““The unfathomable, gloomy elegance of this splashing and rumbling landscape painting — the movement of the waves, the circling of the birds, the lifting of the cloud cover — is followed by an arc shot resembling a brushstroke that tells us about everything we have already forgotten while gazing at the static and precisely framed mountain: the world beyond the image.” – Alejandro Bachmann

Austrian artist Lukas Marxt initially began in search of landscapes untouched by humankind – remote places across the globe unknown or forgotten, existing in what is often referred to in geological durations as “deep time”. Across these increasingly disappearing spaces devoid of human activity, Marxt’s solitary interactions and observations within barren landscapes conjures the temporal nature of humankind’s imprint upon the planet, appearing in an instant, then as quickly fading back into the confluence of time. Over time his work has evolved to fold humankind into the narrative of the greater landscape, superimposing our world back onto a holistic perspective. His works evoke equal moments of wonder and sadness, connection and solitude.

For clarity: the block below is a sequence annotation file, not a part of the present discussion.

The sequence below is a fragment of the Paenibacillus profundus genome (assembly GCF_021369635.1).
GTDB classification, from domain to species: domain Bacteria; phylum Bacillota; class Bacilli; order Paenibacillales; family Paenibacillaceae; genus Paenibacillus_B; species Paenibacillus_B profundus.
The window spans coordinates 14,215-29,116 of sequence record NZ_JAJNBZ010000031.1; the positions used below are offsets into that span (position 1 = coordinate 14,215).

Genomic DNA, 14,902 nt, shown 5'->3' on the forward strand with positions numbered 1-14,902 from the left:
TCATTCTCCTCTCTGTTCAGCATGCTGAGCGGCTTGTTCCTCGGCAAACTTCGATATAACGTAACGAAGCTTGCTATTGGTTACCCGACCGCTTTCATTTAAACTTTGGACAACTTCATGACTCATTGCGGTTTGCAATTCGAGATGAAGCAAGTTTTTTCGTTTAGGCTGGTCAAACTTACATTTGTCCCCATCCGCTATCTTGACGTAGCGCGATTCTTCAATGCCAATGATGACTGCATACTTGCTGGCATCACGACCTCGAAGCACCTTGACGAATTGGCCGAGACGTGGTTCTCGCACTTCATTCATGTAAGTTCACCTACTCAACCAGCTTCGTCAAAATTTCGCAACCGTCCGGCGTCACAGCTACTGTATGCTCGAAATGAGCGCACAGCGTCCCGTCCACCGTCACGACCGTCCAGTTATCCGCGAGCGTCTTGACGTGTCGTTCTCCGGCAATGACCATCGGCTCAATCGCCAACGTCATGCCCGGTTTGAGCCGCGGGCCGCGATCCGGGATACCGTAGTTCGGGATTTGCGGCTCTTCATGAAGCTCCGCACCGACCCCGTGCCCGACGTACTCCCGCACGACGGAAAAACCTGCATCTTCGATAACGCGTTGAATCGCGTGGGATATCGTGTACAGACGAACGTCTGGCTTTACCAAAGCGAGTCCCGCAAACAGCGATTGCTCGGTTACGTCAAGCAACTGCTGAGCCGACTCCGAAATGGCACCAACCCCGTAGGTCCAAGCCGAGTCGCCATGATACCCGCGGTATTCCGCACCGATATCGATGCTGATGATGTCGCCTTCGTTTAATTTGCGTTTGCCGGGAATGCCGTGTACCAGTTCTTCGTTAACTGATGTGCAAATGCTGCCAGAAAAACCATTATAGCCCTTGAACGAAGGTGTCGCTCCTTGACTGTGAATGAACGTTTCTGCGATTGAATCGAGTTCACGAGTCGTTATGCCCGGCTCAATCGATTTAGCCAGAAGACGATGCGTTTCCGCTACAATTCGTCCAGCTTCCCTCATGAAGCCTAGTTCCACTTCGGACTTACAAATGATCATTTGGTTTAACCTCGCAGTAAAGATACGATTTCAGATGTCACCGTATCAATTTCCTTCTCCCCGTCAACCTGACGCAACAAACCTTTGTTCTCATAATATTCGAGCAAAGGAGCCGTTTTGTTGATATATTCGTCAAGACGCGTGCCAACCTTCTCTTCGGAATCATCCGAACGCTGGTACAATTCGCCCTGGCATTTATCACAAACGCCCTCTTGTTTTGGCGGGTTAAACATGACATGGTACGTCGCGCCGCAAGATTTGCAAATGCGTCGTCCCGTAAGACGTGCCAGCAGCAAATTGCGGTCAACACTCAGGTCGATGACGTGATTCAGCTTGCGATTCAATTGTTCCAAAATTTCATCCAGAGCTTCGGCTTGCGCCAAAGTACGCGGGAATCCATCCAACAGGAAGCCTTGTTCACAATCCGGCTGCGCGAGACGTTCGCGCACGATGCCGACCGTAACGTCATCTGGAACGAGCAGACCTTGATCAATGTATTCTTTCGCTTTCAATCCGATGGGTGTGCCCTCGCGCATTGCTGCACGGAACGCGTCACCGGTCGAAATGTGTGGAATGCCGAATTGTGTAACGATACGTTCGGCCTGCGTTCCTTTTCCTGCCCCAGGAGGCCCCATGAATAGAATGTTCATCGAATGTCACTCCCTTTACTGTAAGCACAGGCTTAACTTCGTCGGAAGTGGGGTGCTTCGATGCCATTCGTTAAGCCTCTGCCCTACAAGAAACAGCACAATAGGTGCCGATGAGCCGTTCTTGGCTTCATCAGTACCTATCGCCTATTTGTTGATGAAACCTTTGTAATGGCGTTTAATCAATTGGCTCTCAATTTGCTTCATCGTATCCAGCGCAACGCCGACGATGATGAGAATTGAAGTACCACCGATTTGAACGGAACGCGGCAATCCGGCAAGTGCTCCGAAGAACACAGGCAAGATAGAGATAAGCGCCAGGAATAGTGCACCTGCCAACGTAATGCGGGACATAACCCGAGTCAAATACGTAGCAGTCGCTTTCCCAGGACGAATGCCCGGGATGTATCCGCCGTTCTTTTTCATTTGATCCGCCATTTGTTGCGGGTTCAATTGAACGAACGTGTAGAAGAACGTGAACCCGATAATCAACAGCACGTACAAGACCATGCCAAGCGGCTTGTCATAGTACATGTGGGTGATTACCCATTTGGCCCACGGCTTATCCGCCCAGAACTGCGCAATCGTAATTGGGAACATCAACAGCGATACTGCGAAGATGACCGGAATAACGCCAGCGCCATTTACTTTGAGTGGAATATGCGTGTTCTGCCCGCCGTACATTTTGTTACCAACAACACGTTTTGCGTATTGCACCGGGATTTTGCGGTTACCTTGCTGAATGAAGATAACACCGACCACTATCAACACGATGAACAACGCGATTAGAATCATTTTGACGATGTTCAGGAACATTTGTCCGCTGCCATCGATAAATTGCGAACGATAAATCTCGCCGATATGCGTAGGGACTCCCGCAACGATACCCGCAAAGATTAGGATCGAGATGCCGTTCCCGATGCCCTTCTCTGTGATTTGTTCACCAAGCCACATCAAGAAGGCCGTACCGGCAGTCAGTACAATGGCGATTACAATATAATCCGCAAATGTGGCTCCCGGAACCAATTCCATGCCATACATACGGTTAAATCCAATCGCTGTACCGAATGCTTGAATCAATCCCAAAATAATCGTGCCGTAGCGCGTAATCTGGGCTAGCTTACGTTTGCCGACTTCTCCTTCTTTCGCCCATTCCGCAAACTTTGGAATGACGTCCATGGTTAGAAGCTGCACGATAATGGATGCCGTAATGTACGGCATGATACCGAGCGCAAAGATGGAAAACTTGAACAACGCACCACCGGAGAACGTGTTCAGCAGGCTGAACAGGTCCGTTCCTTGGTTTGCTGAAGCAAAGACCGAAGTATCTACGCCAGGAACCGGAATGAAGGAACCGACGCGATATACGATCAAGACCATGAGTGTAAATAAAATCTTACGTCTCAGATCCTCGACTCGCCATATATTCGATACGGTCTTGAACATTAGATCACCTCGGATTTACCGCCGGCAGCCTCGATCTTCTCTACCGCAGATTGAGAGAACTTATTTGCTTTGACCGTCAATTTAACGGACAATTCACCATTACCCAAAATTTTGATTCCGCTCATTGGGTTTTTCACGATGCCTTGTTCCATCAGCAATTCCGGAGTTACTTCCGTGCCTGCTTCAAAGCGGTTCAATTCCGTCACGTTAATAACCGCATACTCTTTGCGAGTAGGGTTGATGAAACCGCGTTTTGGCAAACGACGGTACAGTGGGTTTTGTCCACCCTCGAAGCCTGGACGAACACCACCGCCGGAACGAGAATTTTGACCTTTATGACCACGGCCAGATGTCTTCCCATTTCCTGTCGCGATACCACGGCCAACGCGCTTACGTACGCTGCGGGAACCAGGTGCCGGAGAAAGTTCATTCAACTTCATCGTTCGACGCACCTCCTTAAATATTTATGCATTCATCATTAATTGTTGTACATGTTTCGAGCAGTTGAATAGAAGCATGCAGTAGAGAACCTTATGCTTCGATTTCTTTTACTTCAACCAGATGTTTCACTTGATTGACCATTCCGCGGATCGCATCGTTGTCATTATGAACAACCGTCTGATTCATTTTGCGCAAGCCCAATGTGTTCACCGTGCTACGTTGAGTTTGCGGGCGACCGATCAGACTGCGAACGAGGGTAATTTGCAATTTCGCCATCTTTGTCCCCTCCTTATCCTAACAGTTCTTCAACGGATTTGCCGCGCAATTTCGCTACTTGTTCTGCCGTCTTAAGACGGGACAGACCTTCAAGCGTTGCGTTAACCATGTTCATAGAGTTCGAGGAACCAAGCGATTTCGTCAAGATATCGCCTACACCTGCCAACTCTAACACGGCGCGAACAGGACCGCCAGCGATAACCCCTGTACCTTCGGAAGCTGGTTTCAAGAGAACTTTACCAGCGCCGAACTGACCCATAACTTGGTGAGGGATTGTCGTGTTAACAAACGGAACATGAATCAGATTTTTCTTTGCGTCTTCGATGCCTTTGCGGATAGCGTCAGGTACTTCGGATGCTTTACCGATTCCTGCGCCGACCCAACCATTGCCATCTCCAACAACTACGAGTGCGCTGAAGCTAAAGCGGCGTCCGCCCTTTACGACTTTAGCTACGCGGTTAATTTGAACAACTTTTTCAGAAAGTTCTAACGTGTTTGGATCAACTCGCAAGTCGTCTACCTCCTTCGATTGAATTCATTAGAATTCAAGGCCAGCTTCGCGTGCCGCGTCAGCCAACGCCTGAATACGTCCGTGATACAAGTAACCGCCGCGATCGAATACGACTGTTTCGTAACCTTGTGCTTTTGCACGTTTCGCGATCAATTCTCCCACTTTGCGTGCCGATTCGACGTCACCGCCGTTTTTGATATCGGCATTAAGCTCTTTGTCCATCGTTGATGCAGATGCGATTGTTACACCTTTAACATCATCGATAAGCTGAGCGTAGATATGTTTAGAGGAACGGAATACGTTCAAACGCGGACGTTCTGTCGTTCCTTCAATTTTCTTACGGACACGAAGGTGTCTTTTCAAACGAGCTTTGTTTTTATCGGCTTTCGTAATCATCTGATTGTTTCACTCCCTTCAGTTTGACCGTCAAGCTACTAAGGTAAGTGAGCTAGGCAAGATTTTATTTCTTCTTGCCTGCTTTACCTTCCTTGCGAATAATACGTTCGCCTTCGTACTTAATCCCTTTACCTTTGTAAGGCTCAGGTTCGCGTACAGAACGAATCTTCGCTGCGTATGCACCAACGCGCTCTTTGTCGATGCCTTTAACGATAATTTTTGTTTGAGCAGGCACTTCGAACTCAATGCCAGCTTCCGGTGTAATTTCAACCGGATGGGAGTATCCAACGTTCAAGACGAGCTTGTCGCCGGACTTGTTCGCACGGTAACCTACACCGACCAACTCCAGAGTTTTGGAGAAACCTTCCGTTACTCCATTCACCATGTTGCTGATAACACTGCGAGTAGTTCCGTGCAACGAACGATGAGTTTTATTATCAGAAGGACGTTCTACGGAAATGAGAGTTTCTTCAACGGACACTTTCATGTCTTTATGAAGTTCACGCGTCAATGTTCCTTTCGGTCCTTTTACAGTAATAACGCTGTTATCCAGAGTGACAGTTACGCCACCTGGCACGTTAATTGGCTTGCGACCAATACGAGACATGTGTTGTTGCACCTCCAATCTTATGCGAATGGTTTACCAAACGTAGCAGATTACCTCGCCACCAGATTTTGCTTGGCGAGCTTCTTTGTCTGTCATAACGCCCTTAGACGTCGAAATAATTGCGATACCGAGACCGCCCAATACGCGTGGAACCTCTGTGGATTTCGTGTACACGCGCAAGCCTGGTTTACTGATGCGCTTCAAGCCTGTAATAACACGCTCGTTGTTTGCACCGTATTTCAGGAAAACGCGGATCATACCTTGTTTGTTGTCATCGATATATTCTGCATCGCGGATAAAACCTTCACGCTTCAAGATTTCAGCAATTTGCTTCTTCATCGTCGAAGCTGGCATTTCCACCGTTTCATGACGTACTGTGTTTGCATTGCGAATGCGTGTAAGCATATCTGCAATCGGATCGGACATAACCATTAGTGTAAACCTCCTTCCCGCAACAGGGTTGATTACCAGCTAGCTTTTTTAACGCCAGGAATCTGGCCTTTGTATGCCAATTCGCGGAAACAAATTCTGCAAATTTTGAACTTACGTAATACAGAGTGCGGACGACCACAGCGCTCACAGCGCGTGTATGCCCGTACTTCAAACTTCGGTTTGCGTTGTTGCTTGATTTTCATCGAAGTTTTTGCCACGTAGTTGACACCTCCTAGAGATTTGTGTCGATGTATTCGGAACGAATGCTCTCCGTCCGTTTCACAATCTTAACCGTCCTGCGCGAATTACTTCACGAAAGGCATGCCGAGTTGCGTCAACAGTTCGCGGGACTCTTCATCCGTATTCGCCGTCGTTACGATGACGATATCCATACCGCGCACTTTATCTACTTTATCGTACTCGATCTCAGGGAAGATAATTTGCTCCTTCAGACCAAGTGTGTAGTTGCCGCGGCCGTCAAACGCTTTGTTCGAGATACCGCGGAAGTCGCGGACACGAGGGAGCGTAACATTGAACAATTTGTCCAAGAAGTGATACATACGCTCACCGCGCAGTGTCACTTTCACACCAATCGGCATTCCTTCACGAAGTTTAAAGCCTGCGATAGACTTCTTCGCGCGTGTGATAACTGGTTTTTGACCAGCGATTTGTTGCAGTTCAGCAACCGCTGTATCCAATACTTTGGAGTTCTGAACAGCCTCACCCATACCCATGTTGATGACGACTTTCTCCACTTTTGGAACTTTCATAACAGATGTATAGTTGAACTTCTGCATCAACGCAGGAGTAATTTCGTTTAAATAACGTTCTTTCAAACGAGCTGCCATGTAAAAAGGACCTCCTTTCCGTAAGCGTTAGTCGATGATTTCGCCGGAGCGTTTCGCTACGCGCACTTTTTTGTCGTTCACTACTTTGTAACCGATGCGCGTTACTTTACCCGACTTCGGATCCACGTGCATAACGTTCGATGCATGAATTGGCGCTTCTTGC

Currently residing in Southern California during a six month residency researching the ecological and socio-political structures surrounding the Salton Sea, seven of Marxt’s videos will be screening next week on Wednesday at the Goethe-Institut Los Angeles. Even if you’re unable to attend next, anyone can immerse themselves into the flow of Marxt’s deep time work thanks to Vimeo.

“Aerial photography has existed since we flew balloons. What interests me is that everybody now has access to it. It has sort of become a common object. I would no longer call it a god’s-eye view because it has become so present. What interests me most is that you can steer it yourself and direct it. You can take flight and rescale the landscape in ways in which it becomes difficult to distinguish between the macro and the micro.” – Lukas Marxt

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